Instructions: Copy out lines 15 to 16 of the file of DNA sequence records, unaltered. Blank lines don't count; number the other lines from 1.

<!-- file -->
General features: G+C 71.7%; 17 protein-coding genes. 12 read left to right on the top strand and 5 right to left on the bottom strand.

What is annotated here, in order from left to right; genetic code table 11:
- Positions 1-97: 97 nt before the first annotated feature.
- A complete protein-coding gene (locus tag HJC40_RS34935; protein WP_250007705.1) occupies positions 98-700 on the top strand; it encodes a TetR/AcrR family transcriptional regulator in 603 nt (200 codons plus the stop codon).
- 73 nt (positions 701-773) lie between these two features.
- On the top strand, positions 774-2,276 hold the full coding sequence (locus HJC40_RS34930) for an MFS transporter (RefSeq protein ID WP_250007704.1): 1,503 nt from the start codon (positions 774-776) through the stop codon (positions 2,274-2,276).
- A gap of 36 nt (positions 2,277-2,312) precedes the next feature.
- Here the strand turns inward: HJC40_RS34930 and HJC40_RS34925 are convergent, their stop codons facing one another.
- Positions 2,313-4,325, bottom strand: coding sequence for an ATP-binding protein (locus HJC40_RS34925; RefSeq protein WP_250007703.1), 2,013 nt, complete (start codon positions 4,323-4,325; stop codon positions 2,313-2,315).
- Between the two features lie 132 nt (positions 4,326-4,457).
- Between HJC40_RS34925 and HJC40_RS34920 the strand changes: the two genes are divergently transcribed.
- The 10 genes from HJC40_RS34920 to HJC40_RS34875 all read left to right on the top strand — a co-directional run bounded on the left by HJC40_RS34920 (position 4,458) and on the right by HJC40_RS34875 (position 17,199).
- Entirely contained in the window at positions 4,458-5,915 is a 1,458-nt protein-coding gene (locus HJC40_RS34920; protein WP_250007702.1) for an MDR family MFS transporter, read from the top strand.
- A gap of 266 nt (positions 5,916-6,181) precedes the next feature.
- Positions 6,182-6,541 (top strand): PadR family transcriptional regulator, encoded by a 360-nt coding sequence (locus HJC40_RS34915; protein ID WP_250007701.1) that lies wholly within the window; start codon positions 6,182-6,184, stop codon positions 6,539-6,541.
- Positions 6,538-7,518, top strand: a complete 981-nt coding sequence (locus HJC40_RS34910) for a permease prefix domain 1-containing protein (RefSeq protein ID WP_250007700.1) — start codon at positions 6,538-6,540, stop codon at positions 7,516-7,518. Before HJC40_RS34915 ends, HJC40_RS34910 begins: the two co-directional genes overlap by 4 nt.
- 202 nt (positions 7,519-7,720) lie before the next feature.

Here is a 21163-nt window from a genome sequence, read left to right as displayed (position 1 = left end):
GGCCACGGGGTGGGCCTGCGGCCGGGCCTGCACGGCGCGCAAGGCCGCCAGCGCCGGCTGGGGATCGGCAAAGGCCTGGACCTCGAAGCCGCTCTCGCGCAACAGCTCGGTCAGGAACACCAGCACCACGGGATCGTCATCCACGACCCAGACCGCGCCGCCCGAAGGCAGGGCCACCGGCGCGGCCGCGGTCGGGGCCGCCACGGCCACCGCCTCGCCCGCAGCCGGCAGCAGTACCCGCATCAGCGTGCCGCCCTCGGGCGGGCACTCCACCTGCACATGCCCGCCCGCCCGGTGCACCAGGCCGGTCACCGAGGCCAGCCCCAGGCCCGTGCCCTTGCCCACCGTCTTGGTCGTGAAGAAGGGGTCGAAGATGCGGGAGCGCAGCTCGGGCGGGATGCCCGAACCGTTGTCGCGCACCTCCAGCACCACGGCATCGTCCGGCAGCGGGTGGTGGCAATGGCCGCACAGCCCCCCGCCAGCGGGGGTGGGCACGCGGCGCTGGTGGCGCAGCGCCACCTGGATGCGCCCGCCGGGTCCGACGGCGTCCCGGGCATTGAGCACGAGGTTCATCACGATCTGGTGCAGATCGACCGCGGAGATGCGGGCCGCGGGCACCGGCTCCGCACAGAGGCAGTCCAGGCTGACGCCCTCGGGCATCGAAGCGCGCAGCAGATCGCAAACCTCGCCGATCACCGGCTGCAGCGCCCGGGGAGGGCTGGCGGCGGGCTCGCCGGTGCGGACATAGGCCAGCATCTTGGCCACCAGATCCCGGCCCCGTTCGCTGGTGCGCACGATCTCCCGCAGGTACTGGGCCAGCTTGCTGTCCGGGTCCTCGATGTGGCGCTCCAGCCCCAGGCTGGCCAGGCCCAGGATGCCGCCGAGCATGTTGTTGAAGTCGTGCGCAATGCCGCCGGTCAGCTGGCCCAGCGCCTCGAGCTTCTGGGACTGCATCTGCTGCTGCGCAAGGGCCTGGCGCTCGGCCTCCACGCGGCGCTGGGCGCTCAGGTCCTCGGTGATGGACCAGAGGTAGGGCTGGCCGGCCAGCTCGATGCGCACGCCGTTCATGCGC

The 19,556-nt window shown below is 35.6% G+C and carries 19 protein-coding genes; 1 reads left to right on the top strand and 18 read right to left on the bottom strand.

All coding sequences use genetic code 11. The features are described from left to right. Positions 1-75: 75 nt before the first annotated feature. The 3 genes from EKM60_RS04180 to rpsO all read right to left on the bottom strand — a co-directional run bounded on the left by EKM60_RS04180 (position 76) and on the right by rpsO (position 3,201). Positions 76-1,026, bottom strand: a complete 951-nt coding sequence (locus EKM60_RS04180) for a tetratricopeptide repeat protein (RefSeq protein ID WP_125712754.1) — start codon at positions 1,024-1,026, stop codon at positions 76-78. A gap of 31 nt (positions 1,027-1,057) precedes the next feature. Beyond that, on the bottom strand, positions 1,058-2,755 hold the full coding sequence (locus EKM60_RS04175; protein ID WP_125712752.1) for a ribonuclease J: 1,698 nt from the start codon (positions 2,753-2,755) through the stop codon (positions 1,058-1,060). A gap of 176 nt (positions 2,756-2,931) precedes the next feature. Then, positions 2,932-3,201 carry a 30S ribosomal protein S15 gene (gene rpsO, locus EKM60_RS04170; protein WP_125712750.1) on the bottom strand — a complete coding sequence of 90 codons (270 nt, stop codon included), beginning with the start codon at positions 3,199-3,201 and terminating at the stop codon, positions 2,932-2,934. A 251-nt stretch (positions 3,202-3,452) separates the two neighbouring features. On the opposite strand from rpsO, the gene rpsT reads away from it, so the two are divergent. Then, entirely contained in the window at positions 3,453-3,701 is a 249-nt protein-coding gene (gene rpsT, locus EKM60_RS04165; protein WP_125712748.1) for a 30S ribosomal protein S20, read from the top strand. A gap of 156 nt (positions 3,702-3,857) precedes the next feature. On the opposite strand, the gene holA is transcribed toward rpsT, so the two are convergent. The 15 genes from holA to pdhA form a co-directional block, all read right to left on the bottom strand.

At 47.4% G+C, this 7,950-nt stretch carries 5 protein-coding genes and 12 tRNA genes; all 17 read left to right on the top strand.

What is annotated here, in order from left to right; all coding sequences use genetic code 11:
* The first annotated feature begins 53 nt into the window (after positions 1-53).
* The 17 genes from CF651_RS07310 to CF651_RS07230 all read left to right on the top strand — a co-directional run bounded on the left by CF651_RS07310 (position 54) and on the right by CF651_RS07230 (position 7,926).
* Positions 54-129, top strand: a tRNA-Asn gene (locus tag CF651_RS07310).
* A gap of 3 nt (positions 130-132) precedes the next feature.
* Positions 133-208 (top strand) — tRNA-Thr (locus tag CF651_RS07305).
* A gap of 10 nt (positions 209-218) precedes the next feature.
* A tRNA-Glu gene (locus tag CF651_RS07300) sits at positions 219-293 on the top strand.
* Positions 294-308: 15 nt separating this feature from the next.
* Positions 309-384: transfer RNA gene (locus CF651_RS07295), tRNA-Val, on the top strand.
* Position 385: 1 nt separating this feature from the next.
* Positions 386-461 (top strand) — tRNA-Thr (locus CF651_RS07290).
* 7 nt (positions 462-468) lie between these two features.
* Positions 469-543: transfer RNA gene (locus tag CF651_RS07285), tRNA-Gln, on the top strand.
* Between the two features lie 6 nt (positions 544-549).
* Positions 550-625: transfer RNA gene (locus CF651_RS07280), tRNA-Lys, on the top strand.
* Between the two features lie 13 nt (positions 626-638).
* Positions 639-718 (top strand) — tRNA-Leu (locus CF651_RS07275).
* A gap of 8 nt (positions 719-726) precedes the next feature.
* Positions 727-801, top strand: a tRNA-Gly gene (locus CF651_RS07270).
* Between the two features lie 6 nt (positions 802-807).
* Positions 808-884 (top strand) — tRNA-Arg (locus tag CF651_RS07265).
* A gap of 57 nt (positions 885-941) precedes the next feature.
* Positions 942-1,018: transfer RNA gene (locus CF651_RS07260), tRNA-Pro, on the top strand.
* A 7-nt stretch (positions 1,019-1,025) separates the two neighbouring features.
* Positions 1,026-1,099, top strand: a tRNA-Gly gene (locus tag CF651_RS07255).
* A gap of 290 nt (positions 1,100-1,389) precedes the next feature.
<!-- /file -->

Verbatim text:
- Positions 6,182-6,541 (top strand): PadR family transcriptional regulator, encoded by a 360-nt coding sequence (locus HJC40_RS34915; protein ID WP_250007701.1) that lies wholly within the window; start codon positions 6,182-6,184, stop codon positions 6,539-6,541.
- Positions 6,538-7,518, top strand: a complete 981-nt coding sequence (locus HJC40_RS34910) for a permease prefix domain 1-containing protein (RefSeq protein ID WP_250007700.1) — start codon at positions 6,538-6,540, stop codon at positions 7,516-7,518. Before HJC40_RS34915 ends, HJC40_RS34910 begins: the two co-directional genes overlap by 4 nt.